Place, publisher, year, edition, pages
RSC Publishing, 2015. Vol. 5, no 91, 74304-74311 p.
National Category
Chemical Sciences
Identifiers
URN: urn:nbn:se:kth:diva-166823DOI: 10.1039/c5ra16865aISI: 000361116500020Scopus ID: 2-s2.0-84941242035OAI: oai:DiVA.org:kth-166823DiVA: diva2:812495
Note

Updated from manuscript to article.

QC 20151008

Available from: 2015-05-19 Created: 2015-05-19 Last updated: 2017-12-04Bibliographically approved
In thesis
1. On-chip Ultrasonic Sample Preparation
Open this publication in new window or tab >>On-chip Ultrasonic Sample Preparation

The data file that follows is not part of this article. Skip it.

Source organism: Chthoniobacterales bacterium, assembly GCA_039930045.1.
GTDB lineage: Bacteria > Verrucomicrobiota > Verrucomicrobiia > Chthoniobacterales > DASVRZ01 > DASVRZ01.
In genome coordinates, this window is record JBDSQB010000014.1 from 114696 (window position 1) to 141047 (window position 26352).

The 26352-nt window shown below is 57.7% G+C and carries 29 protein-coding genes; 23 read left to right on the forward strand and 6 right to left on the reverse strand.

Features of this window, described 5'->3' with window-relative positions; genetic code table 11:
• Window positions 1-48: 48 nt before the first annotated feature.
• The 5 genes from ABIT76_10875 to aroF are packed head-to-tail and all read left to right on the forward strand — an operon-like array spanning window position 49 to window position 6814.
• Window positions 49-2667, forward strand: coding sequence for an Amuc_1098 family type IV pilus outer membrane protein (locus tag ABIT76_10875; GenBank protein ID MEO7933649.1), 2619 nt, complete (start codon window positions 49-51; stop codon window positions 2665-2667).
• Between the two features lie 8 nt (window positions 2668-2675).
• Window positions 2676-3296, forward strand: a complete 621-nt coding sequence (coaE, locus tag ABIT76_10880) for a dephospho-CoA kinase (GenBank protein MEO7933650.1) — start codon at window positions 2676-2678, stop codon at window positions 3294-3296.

2015 (English)Doctoral thesis, comprehensive summary (Other academic)
Abstract [en]

Acoustofluidics has become a well-established technology in the lab-on-a-chip scientific community. The technology involves primarily the manipulation of fluids and/or particles in microfluidic systems. It is used today for variety of applications such as handling, sorting, washing and separation of cells or micro-particles, and for mixing and pumping of fluids. When such manipulation functions are integrated in micro-devices, the technology has been used for clinical sample preparation as well as for studying various fundamental bio-related questions.